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TTC Special. Caribbean: The Russians keep coming

TTC Special: Caribbean: The Russians keep coming

Russians have in common the idea of finding a warm getaway far from the cold, snowy scenery, and of having a wonderfully relaxing time. Photo: Tono Balaguer/123rf

By F. Martin

TTC Service.- Serguei and Ekaterina, a couple from Moscow, plan to dedicate their next vacation to stroll through the Caribbean.

“This year we decided to come to Miami, Florida, and found that some Caribbean people who come here often have invited us to visit their islands, Serguei, 36 years old and employed at a Moscow firm, told to TTC.

According to the couple, many of their friends in Moscow prefer the tropics, and especially the Caribbean islands, to spend the summer vacation. “We have been told that the beaches are beautiful, the sea warm, the food very spicy and the music sounds everywhere,” said Ekaterina.

Be that as it may, the number of Russians visiting Miami and the Caribbean increases every year.

“Over the last two to three years, Russian interest in the Caribbean has been growing; so that today Moscow’s diplomatic profile and its economic presence in a number of Caribbean nations is now stronger than at any time since the end of the Cold War”, wrote recently the British expert David Jessop in The Gleaner, of Jamaica.

“Until two years ago, Cuba was the only Caribbean destination for Russian visitors – 76,500 arrivals in 2012- but now, so rapidly have Russian numbers to the Dominican Republic increased, that Russia has overtaken Germany as a source market and may soon do the same in relation to France, its third largest market after the United States and Canada”, he added.

According to Dominican Republic tourism officials, some 158,415 Russian visitors visited the country in 2012, a figure 35 per cent higher than in the previous year, and one that they hope will grow by around 51 per cent this year.

Russians are not limited about frontiers when it comes to Caribbean destinations. Of course, they continue to travel to Cuba, an island with which they had very special and close relations during the so-called cold war.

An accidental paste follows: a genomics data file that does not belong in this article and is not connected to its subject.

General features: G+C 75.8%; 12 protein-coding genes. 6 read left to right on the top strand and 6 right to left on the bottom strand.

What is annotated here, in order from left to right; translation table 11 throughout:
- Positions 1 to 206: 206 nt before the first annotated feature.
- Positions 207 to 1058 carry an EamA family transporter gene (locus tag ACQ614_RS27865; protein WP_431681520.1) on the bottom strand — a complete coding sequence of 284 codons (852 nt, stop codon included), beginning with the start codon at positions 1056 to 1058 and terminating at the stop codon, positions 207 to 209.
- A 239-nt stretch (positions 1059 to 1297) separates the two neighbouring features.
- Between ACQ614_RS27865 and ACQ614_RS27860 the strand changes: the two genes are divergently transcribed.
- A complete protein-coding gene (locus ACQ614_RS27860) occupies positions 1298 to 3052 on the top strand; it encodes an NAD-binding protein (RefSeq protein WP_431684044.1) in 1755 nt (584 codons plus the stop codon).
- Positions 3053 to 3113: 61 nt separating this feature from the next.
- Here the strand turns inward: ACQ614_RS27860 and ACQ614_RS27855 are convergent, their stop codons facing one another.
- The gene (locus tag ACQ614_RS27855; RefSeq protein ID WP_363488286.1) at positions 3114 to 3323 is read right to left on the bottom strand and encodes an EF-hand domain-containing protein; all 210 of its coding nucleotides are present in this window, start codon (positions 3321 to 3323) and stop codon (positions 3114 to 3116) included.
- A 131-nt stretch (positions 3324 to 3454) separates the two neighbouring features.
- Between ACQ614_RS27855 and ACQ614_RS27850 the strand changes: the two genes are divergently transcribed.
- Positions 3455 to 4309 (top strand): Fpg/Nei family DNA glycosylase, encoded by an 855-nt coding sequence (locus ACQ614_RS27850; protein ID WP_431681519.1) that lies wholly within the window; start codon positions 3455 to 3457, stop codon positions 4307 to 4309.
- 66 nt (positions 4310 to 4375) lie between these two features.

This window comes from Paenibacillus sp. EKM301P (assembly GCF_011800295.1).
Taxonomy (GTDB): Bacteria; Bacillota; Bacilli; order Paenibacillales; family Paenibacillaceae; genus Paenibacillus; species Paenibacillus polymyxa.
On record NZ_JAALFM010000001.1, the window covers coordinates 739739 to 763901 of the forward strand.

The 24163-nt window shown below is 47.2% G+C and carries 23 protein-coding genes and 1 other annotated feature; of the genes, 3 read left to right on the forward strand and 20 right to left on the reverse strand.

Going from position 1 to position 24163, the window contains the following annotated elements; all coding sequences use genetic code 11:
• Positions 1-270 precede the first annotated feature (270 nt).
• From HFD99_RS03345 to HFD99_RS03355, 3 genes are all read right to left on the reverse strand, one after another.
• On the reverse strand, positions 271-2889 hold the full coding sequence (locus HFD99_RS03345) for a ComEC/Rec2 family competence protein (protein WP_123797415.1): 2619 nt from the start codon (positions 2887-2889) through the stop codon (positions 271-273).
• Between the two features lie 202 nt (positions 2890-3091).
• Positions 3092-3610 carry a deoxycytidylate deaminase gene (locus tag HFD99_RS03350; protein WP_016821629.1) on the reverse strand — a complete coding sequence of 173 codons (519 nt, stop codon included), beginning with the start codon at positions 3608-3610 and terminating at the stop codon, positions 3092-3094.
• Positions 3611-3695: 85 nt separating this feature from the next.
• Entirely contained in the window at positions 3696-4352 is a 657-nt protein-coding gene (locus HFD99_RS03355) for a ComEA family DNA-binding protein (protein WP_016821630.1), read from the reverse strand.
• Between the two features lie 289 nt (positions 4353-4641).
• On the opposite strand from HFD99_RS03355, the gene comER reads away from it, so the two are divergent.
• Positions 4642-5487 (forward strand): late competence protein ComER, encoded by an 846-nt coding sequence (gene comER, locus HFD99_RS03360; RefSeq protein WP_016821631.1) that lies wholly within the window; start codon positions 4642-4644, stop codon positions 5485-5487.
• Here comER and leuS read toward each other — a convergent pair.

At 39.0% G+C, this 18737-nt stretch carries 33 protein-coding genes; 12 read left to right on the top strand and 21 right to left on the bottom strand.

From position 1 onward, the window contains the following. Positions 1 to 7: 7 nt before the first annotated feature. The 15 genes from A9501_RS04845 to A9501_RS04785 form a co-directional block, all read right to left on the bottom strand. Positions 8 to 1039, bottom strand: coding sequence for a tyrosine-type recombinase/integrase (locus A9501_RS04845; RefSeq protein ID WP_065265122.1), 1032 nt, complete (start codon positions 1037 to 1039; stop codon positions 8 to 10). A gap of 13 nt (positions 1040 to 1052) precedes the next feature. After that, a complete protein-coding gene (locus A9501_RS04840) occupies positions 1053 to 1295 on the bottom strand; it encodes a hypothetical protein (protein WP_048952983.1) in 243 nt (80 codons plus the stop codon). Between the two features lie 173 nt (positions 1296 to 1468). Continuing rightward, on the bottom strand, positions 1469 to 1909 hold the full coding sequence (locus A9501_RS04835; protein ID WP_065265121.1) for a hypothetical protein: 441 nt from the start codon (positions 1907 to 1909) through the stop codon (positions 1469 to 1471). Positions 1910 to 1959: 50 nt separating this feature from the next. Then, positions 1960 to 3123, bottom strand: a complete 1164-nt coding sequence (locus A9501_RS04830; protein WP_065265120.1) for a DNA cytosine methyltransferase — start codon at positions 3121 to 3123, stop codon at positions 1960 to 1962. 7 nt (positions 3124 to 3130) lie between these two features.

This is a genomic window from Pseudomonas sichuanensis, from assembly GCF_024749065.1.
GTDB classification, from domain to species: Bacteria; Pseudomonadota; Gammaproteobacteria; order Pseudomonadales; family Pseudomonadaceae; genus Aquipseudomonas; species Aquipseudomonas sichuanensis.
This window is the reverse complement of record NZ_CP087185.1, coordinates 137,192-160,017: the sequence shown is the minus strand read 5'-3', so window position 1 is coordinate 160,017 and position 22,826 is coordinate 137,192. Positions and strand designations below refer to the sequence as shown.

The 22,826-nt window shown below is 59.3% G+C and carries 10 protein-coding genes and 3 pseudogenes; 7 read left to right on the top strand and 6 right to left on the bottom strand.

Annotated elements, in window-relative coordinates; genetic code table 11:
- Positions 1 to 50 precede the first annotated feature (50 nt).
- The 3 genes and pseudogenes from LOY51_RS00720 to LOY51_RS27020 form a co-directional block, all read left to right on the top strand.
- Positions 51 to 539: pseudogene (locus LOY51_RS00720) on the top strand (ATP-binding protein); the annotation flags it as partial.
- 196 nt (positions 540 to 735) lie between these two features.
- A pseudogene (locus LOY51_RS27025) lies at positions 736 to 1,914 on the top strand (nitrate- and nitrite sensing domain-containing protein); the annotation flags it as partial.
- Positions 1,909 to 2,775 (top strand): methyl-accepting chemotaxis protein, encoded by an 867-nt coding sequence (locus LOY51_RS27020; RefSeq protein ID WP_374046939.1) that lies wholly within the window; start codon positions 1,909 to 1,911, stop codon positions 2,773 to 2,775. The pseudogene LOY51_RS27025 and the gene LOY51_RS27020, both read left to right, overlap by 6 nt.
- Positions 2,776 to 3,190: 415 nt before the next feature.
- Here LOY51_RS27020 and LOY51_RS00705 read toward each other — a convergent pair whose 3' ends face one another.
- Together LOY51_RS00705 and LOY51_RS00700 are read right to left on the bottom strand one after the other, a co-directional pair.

The Russian Tour Operators Association (ATOR) has reported recently an increase in Russian travels to Cuba during the first half of this year. The Cuban Ministry of Tourism representative in Moscow disclosed that from January to June 2017, the island received more than 52,000 Russian tourists, 2.2 times more than in the same period last year, a figure that coincides with the ATOR report.

In total, in the first six months, Cuba welcomed three million foreign tourists improving last year’s results in that same period by 24 percent. Sources pointed out that most tourists in the island come from Canada, Spain, France, Italy and Germany. These data are also published by the Sputnik News, in which it emphasizes that the increase in tourist flow from Russia is attributed to the stabilization of the ruble and the growth of air traffic, especially charter flights.

According to Sputnik News, the number of arrivals from Russia to Cuba in 2017 will significantly exceed the 2016 number (65,300 tourists). Also, if the economic situation continues to be favorable, the number of Russian tourists in 2017 could regain levels from before the global financial crisis in 2008, and Russian arrivals to the Caribbean island would exceed 70,000.

The Russians also appreciate Cancun, in Mexico. The gorgeous Mexican place is visited annually by an array of tourists arriving from all around the world. All of them have in common the idea of finding a warm getaway far from the cold, snowy scenery, and of having a wonderfully relaxing time, with just the few clothes you have on and a glass of tequila in your hand. The most common visitors are travelers from the United States of America, thanks to its proximity.

In different seasons receive tourists from Spain, Italy, Portugal, Canada, France, and South America, among others. However in the last few year Russian high and middle-classes are avid to travel not only to Cancun, but to many different places all around Mexico in seven-day tourist circuits.

Jessop estimates that a significant change in the Russian presence in the region has been the dramatic improvement in Russia’s relationship with Cuba.

“Earlier this year, Russian Prime Minister Dmitry Medvedev signed 10 wide-ranging agreements significantly strengthening bilateral relations between the two countries, effectively reversing its withdrawal following the fall of the Soviet Union”.

He added that In the Eastern Caribbean, there has been a rapid growth in interest in investment in tourism to take advantage of citizenship schemes being introduced there.

In St Kitts for instance, where government has removed visa requirements for Russians.